Why office-to-housing conversions are more complicated than they sound

Office buildings in Boston's skyline at night
Photo by Matthew Modoono/Northeastern University

Converting office space to housing units sounds like a win-win in the post-pandemic world of remote work and scarce housing.

But revitalizing business districts, eliminating a glut of vacant office space and creating much-needed housing by converting office space to apartments or condos is more complicated than it may sound, says Northeastern University associate professor Tim Love. 

“For office buildings pre-World War II … they work well for conversions because the wings of the buildings are much narrower than modern office buildings. This was necessary because office workers needed to rely on natural light and ventilation before the advent of cheap electricity and air conditioning,” says Love, an associate professor in the School of Architecture. Love is also the founding principal of Utile, an architecture and planning firm in Boston.

“Post-1970s office buildings,” Love continues, “are much more difficult to convert.”

Headshot of Tim Love outside.
Tim Love, associate professor of architecture. Photo by Matthew Modoono/Northeastern University

Office vacancies continue to surge as the post-pandemic world of remote working changes American work culture, and higher interest rates and a slowing economy pause companies’ expansion plans.

Housing, meanwhile, is scarce with both rental and homeowner housing vacancies near 20-year lows, and sales and rental prices continuing to climb. The problem is even more acute in major metropolitan regions such as Boston, New York City and the Bay Area.

Unsurprisingly, these metropolitan areas are also at the forefront of the offices-to-housing push. 

New York City has a plan to convert offices to 20,000 units of housing, San Francisco has similar ambitions for converting offices, and Boston hopes to spark conversions by offering building owners a three-year tax abatement.

But Love notes it’s easier said than done.

In fact, Love’s firm recently completed a study of the viability of office-to-residential conversions in downtown Boston.

Utile found that there are 380 buildings in downtown Boston with primarily commercial use, of which 201 were potentially eligible for conversion. 

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However, since most developers won’t tackle a small project, Love eliminated any buildings with a typical floor area of less than 7,500 square feet. 

The potential conversion list drops to 55. 

Why so few?
Love explains that many of the structures that were eliminated were modern commercial buildings that typically have several things that make conversion difficult. 

First, office buildings built after 1970 have a much bigger and much greater square-foot floor plan than older buildings. This is because ventilation comes from central climate control systems as opposed to naturally through open windows and cross breezes (try opening a window on a skyscraper, and you’ll likely get a visit from security). 

Furthermore, cheap electricity enables much deeper and larger floor plans, because natural light is no longer a requirement for every room.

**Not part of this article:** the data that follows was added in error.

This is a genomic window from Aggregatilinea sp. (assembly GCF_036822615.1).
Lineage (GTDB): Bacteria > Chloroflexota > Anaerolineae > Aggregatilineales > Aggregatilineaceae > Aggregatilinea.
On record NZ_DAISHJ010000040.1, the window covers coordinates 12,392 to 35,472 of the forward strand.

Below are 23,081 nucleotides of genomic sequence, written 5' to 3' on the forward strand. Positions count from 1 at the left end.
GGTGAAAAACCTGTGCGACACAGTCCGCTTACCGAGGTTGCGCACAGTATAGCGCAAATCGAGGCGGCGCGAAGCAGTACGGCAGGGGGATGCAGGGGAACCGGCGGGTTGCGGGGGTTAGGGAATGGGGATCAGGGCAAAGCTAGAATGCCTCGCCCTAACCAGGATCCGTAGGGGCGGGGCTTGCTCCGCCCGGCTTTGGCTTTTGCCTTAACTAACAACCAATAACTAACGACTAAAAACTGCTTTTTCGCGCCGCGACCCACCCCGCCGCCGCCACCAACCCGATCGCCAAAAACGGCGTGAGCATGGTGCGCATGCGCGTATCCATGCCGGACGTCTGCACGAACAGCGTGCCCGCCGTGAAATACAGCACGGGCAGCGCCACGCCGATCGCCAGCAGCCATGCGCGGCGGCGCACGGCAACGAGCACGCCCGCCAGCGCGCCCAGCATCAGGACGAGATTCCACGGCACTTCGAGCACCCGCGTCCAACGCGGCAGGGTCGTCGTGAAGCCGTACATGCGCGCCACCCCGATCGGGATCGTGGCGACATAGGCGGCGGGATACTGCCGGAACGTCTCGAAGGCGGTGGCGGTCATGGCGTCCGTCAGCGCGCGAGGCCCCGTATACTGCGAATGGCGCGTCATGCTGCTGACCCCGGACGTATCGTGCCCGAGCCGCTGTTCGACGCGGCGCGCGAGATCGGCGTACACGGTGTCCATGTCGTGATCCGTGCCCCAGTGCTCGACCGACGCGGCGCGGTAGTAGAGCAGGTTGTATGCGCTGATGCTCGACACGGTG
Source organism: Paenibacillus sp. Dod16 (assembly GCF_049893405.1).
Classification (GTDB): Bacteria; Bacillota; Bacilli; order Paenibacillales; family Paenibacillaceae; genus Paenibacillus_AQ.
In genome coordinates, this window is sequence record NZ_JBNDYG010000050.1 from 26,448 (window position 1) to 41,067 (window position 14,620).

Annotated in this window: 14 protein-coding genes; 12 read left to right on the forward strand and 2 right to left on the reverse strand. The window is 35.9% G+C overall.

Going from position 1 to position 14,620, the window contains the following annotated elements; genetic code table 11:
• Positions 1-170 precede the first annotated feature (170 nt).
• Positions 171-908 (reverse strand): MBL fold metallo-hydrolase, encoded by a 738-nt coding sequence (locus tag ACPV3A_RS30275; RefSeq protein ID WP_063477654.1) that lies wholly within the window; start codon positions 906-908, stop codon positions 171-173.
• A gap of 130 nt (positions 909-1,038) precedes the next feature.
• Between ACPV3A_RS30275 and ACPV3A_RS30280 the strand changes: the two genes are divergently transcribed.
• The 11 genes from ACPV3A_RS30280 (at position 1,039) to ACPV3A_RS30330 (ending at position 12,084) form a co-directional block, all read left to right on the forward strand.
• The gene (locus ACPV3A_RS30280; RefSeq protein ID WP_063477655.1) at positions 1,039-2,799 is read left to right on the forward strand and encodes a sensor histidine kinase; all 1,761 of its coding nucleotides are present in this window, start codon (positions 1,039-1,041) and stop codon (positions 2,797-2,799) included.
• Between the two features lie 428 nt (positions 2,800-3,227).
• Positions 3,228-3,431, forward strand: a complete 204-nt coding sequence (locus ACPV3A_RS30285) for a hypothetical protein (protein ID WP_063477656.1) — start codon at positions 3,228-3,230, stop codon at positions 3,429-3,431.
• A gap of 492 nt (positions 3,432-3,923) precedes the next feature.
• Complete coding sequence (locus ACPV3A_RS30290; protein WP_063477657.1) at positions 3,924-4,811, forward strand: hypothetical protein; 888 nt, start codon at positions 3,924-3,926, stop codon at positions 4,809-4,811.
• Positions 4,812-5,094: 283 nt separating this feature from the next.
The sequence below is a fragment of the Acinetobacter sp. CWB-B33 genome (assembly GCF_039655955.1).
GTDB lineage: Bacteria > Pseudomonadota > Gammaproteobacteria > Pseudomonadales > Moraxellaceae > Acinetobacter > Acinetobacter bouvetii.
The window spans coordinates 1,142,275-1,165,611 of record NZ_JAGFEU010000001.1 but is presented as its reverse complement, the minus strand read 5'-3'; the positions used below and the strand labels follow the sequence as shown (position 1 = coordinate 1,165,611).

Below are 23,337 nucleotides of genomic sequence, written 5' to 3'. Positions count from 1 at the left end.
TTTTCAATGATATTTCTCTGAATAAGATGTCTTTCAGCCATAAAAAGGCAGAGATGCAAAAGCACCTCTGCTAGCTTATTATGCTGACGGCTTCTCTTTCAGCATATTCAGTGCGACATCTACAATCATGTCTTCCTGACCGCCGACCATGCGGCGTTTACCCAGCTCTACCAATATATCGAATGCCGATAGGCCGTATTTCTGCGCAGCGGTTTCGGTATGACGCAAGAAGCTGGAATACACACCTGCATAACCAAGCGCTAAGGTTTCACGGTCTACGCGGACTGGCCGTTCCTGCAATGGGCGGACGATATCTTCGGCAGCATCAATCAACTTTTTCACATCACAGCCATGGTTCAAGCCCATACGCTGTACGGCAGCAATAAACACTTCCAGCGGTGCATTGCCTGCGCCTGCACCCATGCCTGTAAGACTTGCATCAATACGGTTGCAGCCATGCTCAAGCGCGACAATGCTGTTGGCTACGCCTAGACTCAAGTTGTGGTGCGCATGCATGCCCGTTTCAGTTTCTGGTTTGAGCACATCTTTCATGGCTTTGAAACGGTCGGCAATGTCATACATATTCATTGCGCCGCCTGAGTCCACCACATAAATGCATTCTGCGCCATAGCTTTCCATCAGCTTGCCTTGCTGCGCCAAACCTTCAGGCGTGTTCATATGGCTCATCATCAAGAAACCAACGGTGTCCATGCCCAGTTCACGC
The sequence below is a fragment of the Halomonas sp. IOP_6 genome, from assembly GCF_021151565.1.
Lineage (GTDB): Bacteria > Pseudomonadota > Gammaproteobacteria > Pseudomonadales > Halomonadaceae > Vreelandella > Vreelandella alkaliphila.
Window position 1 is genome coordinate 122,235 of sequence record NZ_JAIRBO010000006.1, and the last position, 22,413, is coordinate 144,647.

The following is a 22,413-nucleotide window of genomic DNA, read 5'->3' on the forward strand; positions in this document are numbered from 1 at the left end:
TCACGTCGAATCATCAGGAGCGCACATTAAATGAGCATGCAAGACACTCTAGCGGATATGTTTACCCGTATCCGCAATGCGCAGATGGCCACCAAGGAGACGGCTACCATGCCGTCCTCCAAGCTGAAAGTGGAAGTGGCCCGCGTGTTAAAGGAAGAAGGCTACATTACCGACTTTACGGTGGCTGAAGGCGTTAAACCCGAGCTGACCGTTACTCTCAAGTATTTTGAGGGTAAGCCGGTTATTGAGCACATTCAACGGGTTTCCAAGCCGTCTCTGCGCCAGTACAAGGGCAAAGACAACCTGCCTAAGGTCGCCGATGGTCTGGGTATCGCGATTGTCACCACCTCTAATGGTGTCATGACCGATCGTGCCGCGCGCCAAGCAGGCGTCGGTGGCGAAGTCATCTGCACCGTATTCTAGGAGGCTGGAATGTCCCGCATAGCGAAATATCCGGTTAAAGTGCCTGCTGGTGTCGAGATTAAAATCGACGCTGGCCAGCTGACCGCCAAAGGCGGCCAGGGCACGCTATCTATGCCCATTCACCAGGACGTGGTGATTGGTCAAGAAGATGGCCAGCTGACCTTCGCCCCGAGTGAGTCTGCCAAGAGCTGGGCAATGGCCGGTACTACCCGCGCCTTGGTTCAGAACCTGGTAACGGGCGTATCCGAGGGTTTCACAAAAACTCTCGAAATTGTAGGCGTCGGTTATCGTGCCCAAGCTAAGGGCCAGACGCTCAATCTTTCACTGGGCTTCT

“The floorplans of pre-war buildings were designed more like Victorian radiators in profile when you needed natural light and natural ventilation, especially in the summer,” Love says. “So they had relatively thin floor plans, operable windows, cross breezes, etc. and offices 25 to 27 feet deep. That is perfect for an apartment or condo.”

Love notes that the “most efficient solution” for a developer to convert office space to residential units is to end up with a central corridor with apartments feeding off it in both directions — a so-called double-loaded corridor building.

“The ideal dimension for the width of such a building is 65 feet deep,” Love says.

That being said, not all pre-war buildings are viable for conversion. Those that share a solid firewall with their neighbor (called a party wall) are difficult to convert because, at least in Boston, building code requires all bedrooms to have a window, Love notes. 

And that doesn’t mean it’s impossible to convert a glass office tower to apartments. It’s just that it gets more complex. For instance, how do you convert a centralized heating and air conditioning system into a system that can be individually metered for every apartment? 

Or what would it cost to replace a glass building’s windows — basically its entire exterior envelope — with ones that can be opened and shut? And what about that deep floorplan? What do you do with the space beyond 25 feet deep? 

“Even converting pre-war buildings with ideal floor plans from office to residential uses is complicated and costly from a regulatory and technical perspective,” says Love. “As a result, cities need to provide financial incentives to encourage the real estate market to act.”  

Still, Love says he thinks it’s important for cities to enact aggressive policies soon in order to  breathe new life into post-Covid downtowns. He says this will not only mitigate the housing crisis in Greater Boston but also convince more workers to spend more time in their Downtown offices.

In other words, it’s a win-win.

Cyrus Moulton is a Northeastern Global News reporter. Email him at c.moulton@northeastern.edu. Follow him on X/Twitter @MoultonCyrus.